On 08/10/14 18:49, Rafael Schloming wrote:
On Wed, Oct 8, 2014 at 1:30 PM, Fraser Adams <fraser.ad...@blueyonder.co.uk>

On 08/10/14 08:16, xavier wrote:

Hi Frase,

Thanks for your explanation, but here, my code:

In the requester:

char * corrId;
pn_bytes_t bytes  = pn_bytes(correlationId.size(), corrId);
pn_atom_t id;
id.type = PN_STRING;
id.u.as_bytes = bytes;
pn_message_set_correlation_id(message, id);

and after, send it
pn_messenger_put(messengerProducer, message);

I see on the broker, the correlationId is correctly setted, so no pb.

after I wait the answer, but I would like (like JMS) only wake up on an
answer at my question (and the correlationId is here to do that)

in CMS

MessageConsumer* consumer = session->createConsumer(destination,
"JMSCorrelationID='" + correlationId + "'");

But with qpid proton and messenger, if I do that:
I get the response, and I does not accept it, if the correlationId
is not the good one, but for me, it's not a good practice, because we
retrieve the message (network traffic) in right case, but in wrong case

So I would like to the same things like CMS, but.... how????

pn_selectable_t ??????????
pn_selector_t ????????????

Thank you


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MessageConsumer* consumer = session->createConsumer(destination,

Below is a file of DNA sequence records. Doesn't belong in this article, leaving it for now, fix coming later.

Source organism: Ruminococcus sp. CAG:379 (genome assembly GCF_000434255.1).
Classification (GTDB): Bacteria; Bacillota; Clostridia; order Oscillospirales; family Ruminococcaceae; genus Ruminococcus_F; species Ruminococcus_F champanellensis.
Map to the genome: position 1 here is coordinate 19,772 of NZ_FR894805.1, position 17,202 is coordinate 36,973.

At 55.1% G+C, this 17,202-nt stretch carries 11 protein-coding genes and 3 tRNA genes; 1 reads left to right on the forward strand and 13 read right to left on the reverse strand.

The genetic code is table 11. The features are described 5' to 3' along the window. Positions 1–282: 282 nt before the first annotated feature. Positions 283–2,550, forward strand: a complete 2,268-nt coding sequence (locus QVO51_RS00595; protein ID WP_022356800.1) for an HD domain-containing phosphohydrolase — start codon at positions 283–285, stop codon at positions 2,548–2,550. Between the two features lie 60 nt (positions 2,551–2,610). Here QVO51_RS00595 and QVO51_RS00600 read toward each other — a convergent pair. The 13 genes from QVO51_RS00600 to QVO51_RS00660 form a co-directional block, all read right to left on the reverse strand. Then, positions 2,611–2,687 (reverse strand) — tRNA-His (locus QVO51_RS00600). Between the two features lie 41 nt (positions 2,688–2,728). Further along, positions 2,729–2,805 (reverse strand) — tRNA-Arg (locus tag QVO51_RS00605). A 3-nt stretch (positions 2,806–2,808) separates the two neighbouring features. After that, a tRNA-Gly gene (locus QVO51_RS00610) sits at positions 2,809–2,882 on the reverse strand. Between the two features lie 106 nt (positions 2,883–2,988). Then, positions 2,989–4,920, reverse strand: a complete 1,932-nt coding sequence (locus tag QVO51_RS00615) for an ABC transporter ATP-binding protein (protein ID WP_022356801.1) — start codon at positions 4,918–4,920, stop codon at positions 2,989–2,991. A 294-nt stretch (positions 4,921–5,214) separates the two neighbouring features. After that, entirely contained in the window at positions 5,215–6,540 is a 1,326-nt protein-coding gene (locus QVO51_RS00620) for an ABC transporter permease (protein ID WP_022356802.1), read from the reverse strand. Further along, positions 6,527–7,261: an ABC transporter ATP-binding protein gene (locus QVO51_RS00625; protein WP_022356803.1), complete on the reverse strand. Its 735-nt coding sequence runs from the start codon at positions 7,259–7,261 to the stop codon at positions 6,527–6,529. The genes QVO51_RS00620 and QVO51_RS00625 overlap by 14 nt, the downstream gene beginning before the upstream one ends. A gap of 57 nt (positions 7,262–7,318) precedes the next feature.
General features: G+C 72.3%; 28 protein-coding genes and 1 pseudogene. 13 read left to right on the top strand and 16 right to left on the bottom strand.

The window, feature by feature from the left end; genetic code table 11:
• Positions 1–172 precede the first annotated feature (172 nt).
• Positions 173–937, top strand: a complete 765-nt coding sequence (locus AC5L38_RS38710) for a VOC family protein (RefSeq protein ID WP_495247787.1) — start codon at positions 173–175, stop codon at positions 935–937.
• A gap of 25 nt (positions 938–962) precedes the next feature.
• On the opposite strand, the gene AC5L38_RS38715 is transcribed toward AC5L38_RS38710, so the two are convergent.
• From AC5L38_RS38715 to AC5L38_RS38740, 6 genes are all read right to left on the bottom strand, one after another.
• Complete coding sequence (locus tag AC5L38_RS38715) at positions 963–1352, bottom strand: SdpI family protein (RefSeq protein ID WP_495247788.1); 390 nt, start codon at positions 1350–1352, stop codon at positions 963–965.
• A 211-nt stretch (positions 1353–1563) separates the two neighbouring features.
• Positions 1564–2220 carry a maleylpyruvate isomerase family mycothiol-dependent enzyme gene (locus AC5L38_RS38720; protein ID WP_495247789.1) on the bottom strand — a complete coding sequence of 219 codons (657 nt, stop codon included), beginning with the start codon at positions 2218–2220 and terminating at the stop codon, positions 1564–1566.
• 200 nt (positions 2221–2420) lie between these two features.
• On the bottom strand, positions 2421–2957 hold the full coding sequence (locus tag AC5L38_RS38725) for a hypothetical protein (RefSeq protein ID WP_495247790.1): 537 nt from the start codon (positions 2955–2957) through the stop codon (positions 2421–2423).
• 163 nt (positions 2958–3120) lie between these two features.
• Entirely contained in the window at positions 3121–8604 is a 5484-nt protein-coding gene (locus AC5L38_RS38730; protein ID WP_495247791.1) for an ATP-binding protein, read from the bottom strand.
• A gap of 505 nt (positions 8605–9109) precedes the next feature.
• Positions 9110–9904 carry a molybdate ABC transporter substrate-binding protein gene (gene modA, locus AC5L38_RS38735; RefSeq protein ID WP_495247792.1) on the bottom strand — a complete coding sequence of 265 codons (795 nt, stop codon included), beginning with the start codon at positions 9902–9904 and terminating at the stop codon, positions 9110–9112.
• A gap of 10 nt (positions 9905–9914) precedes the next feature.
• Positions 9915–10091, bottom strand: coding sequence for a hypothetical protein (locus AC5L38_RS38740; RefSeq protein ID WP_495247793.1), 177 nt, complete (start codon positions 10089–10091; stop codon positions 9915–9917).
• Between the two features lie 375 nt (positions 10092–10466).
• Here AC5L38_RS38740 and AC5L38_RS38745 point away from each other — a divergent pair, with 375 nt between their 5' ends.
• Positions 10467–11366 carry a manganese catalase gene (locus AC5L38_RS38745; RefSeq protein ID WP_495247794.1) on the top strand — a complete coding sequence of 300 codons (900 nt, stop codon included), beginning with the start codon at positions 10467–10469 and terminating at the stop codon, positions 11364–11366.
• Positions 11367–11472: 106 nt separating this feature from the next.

"JMSCorrelationID='" + correlationId + "'");

That's exactly the bit that I've been trying to explain is the complicated
bit, and the bit that Robbie referred to in his previous reply.

In JMS and I guess with CMS that syntax means:

|  MessageConsumer  <http://docs.oracle.com/javaee/5/api/javax/jms/
|*createConsumer  <http://docs.oracle.com/javaee/5/api/javax/jms/
20java.lang.String,%20boolean%29>*(Destination  <http://docs.oracle.com/
javaee/5/api/javax/jms/Destination.html>  destination,
                String  <http://java.sun.com/j2se/1.5/
docs/api/java/lang/String.html>  messageSelector,
                boolean NoLocal)|

           Creates|MessageConsumer|  for the specified destination, using a
  message selector.

At an API level it's nice and simple, but there's a lot going on under the
hood and what it's doing is to pass information on the AMQP link attach (I
think) that configures a Message Selector (which is and AMQP filter

Unfortunately (and I'd agree somewhat annoyingly!!) proton Messenger does
not yet support this type of sophistication when specifying subscriptions,
I wish it did myself, but unfortunately it currently does not :-(

The stuff:
pn_selectable_t ??????????
pn_selector_t ????????????

Relates to something completely different I'm afraid those are actually
related to low level socket selectors (i.e. more related to the
select/poll/epoll system calls than Message Selectors). Their main use is
for replacing Messenger's internal network event loop so it can be more
easily integrated with other applications.

I can't recall why you said you were using Messenger specifically, If you
can use C++ (rather than C) you might want to look at the qpid::messaging
API, you can definitely do the sort of thing that you want (e.g. using the